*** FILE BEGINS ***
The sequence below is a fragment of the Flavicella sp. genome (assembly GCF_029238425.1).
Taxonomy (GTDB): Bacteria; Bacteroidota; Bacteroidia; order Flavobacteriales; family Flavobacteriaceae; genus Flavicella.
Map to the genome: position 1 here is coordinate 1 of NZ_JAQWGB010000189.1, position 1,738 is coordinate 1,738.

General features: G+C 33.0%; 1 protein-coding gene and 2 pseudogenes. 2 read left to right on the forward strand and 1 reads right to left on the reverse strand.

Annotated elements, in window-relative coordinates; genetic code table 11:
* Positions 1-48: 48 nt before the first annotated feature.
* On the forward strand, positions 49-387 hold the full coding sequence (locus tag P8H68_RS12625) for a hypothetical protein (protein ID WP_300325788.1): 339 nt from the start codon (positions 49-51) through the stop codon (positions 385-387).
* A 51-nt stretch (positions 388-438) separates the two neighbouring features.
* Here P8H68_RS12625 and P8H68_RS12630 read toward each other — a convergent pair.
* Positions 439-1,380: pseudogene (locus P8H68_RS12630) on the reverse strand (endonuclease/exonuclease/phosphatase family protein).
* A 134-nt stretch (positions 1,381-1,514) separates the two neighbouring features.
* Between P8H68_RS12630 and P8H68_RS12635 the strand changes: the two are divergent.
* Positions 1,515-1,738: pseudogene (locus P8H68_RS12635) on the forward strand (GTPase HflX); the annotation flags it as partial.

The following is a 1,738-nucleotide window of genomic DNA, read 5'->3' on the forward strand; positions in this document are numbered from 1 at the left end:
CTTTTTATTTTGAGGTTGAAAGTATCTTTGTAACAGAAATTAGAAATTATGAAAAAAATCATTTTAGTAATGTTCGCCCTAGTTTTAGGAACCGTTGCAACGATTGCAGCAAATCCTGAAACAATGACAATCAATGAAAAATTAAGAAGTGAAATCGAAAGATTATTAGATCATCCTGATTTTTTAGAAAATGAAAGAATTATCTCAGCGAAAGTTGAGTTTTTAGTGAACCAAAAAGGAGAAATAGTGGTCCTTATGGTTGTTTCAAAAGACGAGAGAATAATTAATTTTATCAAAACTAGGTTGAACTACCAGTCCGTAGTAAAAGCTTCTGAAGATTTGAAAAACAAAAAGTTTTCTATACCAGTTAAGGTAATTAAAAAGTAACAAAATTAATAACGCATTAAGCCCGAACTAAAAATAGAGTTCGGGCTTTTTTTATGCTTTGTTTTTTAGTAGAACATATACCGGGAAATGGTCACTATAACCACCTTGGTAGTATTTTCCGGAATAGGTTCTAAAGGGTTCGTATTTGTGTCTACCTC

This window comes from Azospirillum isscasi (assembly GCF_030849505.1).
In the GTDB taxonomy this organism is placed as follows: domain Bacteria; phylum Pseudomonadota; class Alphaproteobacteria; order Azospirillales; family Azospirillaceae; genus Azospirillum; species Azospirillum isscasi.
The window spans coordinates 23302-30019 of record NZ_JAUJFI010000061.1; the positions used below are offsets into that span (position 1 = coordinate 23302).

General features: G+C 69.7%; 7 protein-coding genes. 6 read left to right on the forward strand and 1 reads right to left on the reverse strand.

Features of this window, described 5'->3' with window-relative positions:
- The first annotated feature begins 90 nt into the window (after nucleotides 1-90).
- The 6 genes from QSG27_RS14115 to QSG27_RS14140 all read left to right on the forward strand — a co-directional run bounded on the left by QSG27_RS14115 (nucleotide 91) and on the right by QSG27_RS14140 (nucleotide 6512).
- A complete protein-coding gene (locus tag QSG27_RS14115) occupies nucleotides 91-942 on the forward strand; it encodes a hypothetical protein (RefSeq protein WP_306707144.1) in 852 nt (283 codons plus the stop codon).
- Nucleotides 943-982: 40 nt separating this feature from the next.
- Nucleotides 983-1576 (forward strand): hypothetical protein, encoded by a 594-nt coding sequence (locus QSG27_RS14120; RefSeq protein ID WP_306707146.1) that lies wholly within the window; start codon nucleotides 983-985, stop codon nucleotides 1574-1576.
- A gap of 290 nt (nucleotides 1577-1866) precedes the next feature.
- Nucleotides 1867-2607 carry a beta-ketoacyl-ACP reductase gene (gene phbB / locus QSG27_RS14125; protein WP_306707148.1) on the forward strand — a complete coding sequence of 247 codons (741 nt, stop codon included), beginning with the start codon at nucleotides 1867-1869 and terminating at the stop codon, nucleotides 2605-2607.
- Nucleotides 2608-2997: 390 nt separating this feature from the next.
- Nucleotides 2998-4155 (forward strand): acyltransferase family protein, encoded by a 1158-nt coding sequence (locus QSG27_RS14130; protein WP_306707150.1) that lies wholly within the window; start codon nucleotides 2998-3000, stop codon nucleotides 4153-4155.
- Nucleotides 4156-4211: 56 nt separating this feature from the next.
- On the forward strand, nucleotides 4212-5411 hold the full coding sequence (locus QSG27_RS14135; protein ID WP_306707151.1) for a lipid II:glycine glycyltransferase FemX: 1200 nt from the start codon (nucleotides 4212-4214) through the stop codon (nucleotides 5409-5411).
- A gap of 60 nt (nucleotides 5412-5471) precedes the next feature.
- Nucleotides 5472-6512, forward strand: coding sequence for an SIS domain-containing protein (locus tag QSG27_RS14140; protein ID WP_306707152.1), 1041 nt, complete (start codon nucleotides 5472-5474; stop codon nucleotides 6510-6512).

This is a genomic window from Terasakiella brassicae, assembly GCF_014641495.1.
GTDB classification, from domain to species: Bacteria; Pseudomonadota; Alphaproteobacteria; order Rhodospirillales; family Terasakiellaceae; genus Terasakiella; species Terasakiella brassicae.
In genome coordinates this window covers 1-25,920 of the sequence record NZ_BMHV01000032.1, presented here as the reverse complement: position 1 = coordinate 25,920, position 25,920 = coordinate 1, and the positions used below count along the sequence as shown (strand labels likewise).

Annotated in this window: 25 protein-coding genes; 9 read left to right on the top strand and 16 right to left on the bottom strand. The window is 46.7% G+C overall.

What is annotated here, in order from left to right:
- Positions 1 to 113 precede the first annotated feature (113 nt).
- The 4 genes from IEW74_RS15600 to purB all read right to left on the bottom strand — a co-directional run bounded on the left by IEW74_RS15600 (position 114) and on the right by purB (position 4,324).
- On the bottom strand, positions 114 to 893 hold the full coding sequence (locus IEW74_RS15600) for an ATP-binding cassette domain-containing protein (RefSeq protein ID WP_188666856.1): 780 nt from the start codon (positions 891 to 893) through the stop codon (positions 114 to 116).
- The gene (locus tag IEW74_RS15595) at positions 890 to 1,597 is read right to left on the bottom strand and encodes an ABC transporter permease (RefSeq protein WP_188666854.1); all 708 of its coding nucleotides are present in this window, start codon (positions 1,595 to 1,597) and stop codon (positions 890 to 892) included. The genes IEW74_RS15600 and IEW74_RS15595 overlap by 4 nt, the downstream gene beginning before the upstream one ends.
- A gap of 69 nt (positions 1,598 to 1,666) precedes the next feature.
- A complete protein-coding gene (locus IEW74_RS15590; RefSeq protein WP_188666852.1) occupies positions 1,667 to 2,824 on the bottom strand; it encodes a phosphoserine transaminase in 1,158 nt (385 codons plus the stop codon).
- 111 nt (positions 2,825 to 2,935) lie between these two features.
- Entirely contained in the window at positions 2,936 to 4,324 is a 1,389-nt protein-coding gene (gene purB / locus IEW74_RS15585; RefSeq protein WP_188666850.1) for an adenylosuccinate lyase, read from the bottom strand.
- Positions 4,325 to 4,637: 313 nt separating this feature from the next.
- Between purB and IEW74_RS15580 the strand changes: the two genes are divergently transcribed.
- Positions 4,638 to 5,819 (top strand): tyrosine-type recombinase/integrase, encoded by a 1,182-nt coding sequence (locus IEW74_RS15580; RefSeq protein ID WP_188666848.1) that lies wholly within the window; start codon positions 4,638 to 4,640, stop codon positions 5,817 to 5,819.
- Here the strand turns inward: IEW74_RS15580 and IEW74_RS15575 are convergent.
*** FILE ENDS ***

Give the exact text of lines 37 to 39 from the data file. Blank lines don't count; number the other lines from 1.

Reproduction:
Annotated in this window: 25 protein-coding genes; 9 read left to right on the top strand and 16 right to left on the bottom strand. The window is 46.7% G+C overall.

What is annotated here, in order from left to right:
- Positions 1 to 113 precede the first annotated feature (113 nt).